FRANKFORT, Kentucky — A longtime aide to U.S. Rep. Ed Whitfield and the second-place finisher in Kentucky's Republican primary for governor both say they want to replace the retiring 11-term congressman in next year's election.
Republican Agriculture Commissioner James Comer, who lost the Republican primary for governor in May by 83 votes out of nearly a quarter of a million ballots cast, announced Wednesday he would run to replace Whitfield in Kentucky's 1st Congressional District. And Michael Pape, Whitfield's district director, followed with an announcement of his own on Wednesday afternoon.
Whitfield announced Tuesday he would not seek re-election. He was first elected in 1994.
Comer had said on Monday that he was planning to "ride off into the sunset" and start a private company in his hometown when his term as agriculture commissioner ends in December. But Whitfield's retirement in the solidly Republican district that includes Comer's hometown was an opportunity Comer could not dismiss. He called Whitfield's decision "a blessing."
"The first district is home. They want a strong voice in Congress," Comer told The Associated Press. "We've got problems with federal government overreach and we need a congressman that can go in and work closely with the job creators and the risk takers in the first district and I'm confident I can do that."
Pape said his experience working in the 1st District set him apart for the job.
"There are no candidates that have worked longer for or know the issues of the First District better than I do," he said.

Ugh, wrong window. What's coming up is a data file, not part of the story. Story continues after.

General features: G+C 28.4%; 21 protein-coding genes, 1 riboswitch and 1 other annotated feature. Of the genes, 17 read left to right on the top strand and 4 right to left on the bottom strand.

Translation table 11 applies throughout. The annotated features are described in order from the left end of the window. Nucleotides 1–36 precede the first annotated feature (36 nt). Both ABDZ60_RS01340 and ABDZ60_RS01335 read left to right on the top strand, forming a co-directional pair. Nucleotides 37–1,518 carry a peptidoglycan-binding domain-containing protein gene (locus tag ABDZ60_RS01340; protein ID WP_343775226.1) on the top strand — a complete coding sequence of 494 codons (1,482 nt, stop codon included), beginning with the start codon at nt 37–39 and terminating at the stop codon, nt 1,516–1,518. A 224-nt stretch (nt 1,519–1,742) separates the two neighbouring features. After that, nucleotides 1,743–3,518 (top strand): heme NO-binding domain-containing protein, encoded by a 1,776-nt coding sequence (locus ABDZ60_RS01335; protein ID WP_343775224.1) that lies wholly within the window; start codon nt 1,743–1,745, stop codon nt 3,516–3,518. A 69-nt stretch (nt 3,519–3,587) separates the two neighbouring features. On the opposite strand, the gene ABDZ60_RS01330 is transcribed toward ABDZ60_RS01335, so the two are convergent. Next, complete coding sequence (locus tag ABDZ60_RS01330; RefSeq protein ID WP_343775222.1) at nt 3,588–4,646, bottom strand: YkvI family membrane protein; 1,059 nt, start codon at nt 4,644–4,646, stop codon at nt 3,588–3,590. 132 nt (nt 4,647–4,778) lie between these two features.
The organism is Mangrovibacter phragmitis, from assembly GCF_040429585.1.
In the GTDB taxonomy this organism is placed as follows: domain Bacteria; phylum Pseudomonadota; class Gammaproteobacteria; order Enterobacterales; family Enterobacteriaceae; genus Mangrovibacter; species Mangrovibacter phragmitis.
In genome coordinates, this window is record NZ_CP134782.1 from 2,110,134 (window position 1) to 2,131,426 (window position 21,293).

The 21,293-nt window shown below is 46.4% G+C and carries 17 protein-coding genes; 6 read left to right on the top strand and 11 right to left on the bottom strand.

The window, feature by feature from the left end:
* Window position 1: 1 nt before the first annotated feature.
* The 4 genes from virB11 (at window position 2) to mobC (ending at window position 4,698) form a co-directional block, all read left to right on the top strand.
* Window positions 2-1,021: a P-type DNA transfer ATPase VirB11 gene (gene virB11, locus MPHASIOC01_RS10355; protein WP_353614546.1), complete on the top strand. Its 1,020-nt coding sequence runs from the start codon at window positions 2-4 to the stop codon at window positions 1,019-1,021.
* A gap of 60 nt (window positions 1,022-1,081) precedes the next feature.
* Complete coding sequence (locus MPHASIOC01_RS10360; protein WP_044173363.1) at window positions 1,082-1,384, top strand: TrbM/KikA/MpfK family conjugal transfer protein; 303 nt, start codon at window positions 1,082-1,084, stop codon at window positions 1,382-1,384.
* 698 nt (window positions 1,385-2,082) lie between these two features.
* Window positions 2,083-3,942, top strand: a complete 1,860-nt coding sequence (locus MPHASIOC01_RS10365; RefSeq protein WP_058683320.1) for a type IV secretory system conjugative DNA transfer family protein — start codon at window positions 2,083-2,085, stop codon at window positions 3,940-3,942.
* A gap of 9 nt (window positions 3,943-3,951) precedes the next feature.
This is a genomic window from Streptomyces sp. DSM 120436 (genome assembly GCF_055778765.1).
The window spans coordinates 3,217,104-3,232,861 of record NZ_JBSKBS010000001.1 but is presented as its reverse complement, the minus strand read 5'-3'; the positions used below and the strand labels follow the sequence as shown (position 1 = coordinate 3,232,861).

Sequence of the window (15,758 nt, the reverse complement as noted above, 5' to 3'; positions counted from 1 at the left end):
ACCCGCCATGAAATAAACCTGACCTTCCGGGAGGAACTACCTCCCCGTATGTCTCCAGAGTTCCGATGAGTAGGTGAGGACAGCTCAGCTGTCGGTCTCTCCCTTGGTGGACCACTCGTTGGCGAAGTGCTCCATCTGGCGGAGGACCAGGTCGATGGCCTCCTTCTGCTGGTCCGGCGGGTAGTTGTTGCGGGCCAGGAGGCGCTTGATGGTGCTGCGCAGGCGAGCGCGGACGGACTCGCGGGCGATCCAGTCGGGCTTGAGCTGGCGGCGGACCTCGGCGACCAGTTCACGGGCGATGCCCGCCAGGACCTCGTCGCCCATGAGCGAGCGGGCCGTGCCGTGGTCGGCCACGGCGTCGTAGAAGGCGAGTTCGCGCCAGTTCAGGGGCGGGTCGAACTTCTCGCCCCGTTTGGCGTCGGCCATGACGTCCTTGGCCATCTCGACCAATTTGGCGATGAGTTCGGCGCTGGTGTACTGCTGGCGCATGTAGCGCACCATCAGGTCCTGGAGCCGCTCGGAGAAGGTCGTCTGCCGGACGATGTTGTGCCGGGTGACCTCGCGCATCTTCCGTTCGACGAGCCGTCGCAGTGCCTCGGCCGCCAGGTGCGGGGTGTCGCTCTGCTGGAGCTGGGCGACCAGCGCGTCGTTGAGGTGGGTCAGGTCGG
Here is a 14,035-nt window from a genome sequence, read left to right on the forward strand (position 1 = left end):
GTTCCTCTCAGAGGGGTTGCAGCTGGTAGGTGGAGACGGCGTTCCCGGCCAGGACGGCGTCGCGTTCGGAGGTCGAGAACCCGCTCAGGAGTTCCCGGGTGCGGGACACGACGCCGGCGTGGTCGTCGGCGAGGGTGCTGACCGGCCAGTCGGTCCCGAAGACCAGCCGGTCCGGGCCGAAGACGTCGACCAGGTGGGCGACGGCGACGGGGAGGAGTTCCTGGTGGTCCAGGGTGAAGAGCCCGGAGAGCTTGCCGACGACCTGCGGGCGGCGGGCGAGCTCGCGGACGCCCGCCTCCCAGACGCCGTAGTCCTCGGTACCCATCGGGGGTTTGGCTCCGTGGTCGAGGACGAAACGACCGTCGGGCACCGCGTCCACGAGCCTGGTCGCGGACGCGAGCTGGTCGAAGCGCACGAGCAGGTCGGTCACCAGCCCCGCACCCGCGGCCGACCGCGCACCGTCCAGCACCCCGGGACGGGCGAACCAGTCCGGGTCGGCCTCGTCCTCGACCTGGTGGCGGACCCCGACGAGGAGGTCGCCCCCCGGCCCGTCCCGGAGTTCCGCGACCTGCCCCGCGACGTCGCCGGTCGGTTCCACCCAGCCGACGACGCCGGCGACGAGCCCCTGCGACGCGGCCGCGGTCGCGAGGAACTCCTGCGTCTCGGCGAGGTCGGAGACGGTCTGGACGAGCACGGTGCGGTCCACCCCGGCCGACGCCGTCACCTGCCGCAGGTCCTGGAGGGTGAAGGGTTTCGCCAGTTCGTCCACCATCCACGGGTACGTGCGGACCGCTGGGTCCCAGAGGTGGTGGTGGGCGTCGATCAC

Comer appears to be the favorite for the district that extends from Casey County in central Kentucky to the far western counties bordering the Mississippi river. In May's Republican primary for governor, Comer won the 35 counties in the 1st District with 55 percent of the vote in a four-way race. Of the $2.1 million he raised for his primary, $800,000 of it came from donors in the 1st District.
Comer was elected agriculture commissioner in 2011, a year when every other statewide Republican candidate lost. Kentucky's agriculture industry is focused in the western part of the state, meaning Comer has spent the past four years in office connecting with employers, area development districts and heads of local chambers of commerce spread throughout the districts' 35 counties.
But despite all of his advantages, Comer is coming off of a grueling primary in which two other candidates combined with outside groups to spend millions of dollars on TV ads criticizing him for voting to increase his pension as a state legislator. And Comer's campaign was rocked by allegations from a former girlfriend that he abused her while the two dated in college. The woman has declined media interviews, but described her relationship with Comer as "toxic" and "abusive" in a letter to the Courier-Journal.
Comer forcefully denied the allegations, but the scandal consumed his once-promising campaign in the weeks leading up to the election.
"The people in the first district knew that that story wasn't true. They've known me my entire life and they stuck with me. So I don't think that will be an issue," he said. "I'm confident that no candidate would want to even dare use that against me because most people now realize that wasn't true and I don't think that would be politically advantageous to anyone."
Pape said he would work to protect Kentucky's two economic drivers: agriculture and coal. Western Kentucky recently surpassed eastern Kentucky as the leading coal producing region in the state.
"The health and vitality of these two industries are key components to America's economic strength and I will use my experience and ability to end the relentless attacks of the Obama Administration on agriculture and coal," Pape said.
Political newcomer Jason Batts, who was elected Hickman County attorney last year, has also shown interest in the seat. Attempts to reach him were unsuccessful.
No Democrat has indicated an interest in running yet. Kentucky Democratic Party spokesman David Bergstein said party officials are focused on getting Jack Conway elected governor in November.